If LEI adoption had been a mandatory step in the registration process for these e-commerce platforms, their identity could have been automatically verified prior to their engagement with consumers. As a result, their capacity to trade without the required supervision would have been removed entirely.
As an open, digitized standard for entity verification, the LEI is already fully equipped for the digital age. The LEI’s broad interoperability enables it to be integrated seamlessly into both centralized and decentralized digital identity management systems, together with the eIDAS-compliant digital certificates that are already harmonizing the use of e-signature technologies across the EU. What’s more, because the LEI represents verified identity information in the form of a 20-digit alpha-numeric code, it also helps to diminish the margins-of-error related to language ambiguity, human interpretation and manual intervention.
Supporting financial institutions
The LEI also assists financial institutions in their effort to combat money laundering and terrorist funding. As an open, digitized identification standard, the LEI enables financial institutions to conduct fully automated, straight-through processing. By replacing outdated manual checks, the LEI increases both the speed and the effectiveness of client onboarding and ongoing compliance checks. This includes improving screening against sanctions and watch lists thereby enabling new efficiencies for both institution and client, lowering costs significantly (see related links below).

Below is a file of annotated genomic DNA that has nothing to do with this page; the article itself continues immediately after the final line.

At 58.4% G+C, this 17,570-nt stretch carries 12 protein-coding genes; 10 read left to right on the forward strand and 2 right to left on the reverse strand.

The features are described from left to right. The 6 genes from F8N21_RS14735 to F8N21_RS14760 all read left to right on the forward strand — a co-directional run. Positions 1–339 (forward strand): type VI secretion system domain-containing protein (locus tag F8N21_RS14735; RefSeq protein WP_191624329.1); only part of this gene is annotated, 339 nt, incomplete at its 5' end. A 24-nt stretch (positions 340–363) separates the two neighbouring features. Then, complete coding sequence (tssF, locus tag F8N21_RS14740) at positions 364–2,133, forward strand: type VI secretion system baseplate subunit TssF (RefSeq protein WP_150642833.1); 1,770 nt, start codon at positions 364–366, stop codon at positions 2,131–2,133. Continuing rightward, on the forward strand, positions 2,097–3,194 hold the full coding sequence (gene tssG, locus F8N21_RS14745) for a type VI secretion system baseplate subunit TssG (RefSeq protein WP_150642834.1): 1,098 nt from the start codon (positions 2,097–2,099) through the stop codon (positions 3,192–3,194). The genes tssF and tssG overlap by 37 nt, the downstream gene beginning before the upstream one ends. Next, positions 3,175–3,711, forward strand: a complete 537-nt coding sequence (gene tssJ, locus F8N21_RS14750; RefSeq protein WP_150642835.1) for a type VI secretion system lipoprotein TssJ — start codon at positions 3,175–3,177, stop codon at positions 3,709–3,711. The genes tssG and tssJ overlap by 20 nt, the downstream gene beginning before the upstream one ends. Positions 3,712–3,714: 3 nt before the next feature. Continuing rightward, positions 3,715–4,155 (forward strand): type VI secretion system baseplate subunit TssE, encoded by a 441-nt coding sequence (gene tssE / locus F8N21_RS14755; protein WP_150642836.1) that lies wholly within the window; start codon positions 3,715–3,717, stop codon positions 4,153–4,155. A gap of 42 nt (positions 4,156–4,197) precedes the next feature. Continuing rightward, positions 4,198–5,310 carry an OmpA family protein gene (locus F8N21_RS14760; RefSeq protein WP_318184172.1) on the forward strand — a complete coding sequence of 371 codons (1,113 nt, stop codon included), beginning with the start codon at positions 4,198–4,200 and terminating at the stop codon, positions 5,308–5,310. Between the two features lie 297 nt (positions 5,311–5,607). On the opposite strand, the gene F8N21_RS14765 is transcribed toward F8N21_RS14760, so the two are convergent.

"Covid-19 is catapulting the entire economy several years forward in its evolution toward digital transformation. From banking to supply chain management, industries everywhere are accelerating the digitization of their processes. In such context, trustworthy digital identity solutions allow to streamline onboarding procedures and improve security and efficiencies of digital transactions. In regulated markets, Know Your Customer (KYC) and Customer Due Diligence (CDD) processes have historically been designed for face to face/same location interactions, but this assumption is proving increasingly ill-suited for a digital age. Digital certificates and LEI codes represent two key enabling factors capable of bridging digital identity schemas with the onboarding of remote customers subject to KYC/CDD, boosting reliability and security for the most critical digital transactions." - Carmine Auletta, Chief Innovation & Strategy Officer, InfoCert
In the fight against terrorism funding and money laundering among legally registered entities, there is no other identification tool as powerful.
By mandating the use of the LEI for customer verification in the EC’s forthcoming AML-CTF legislative reforms, the entity identification and verification processes in the EU financial ecosystem will be strengthened, and the opportunities for financial criminals to cheat the system will be dramatically reduced on a global scale.
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Clare Rowley is the Head of Business Operations at the Global Legal Entity Identifier Foundation (GLEIF). Prior to working with GLEIF, Ms. Rowley worked at the United States Federal Deposit Insurance Corporation where she led technology initiatives improving bank resolution programs and contributed to research on subprime mortgages. Ms. Rowley is a CFA® charter holder and holds a MS in Predictive Analytics from Northwestern University.